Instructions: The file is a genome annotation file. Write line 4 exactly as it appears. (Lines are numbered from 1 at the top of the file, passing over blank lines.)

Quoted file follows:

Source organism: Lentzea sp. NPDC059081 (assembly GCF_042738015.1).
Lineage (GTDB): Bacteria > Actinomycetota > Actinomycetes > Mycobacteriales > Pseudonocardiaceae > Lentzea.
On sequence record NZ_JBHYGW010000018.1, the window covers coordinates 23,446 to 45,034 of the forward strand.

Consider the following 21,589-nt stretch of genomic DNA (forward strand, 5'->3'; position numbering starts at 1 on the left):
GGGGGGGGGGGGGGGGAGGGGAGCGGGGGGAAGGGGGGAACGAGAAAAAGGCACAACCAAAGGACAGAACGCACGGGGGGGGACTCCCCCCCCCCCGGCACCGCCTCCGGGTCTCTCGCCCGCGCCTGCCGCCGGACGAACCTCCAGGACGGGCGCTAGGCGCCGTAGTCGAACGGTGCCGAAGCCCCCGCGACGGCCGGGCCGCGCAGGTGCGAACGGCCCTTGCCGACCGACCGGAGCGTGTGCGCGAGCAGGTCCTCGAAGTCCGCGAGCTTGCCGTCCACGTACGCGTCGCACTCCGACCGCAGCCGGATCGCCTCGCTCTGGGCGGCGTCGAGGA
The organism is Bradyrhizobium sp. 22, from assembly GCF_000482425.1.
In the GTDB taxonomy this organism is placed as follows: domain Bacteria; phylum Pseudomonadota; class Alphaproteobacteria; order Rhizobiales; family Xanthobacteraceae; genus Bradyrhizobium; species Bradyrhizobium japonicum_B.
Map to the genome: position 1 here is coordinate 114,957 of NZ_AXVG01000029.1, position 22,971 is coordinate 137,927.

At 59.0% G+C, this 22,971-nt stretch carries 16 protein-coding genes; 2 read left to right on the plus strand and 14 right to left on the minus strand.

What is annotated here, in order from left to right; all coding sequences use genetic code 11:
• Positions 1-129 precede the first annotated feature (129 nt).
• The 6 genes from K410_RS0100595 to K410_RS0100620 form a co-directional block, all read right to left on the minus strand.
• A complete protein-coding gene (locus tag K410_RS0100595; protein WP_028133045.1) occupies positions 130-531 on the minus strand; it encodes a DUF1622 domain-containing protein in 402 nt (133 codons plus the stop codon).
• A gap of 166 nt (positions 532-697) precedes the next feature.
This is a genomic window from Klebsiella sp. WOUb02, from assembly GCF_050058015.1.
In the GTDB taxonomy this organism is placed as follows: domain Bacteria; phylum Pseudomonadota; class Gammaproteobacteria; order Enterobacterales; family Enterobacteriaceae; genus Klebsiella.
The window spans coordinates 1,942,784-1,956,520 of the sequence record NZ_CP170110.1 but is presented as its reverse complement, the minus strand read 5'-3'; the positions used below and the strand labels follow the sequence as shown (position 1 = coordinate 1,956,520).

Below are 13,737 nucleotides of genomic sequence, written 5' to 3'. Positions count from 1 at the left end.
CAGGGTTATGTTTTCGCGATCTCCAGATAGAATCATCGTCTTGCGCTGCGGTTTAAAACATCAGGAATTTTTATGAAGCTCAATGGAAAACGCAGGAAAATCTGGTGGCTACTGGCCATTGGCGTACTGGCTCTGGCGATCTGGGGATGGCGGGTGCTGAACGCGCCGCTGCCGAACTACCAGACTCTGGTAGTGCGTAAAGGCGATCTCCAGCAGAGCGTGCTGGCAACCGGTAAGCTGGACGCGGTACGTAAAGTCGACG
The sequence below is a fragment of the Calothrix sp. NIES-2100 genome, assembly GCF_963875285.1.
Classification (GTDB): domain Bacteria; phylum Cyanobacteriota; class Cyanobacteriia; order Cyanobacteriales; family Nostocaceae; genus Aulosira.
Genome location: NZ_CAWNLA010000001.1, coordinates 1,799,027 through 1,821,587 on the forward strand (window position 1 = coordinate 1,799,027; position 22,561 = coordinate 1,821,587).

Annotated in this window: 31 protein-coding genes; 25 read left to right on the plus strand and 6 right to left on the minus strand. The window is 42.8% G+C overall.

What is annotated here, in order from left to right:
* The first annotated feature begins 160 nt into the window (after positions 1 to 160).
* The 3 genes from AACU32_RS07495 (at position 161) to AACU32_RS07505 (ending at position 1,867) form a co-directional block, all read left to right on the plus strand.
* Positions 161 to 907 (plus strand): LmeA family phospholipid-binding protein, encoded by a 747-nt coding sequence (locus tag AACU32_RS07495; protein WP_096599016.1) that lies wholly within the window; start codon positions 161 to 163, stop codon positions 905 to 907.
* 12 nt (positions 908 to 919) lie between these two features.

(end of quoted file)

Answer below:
Consider the following 21,589-nt stretch of genomic DNA (forward strand, 5'->3'; position numbering starts at 1 on the left):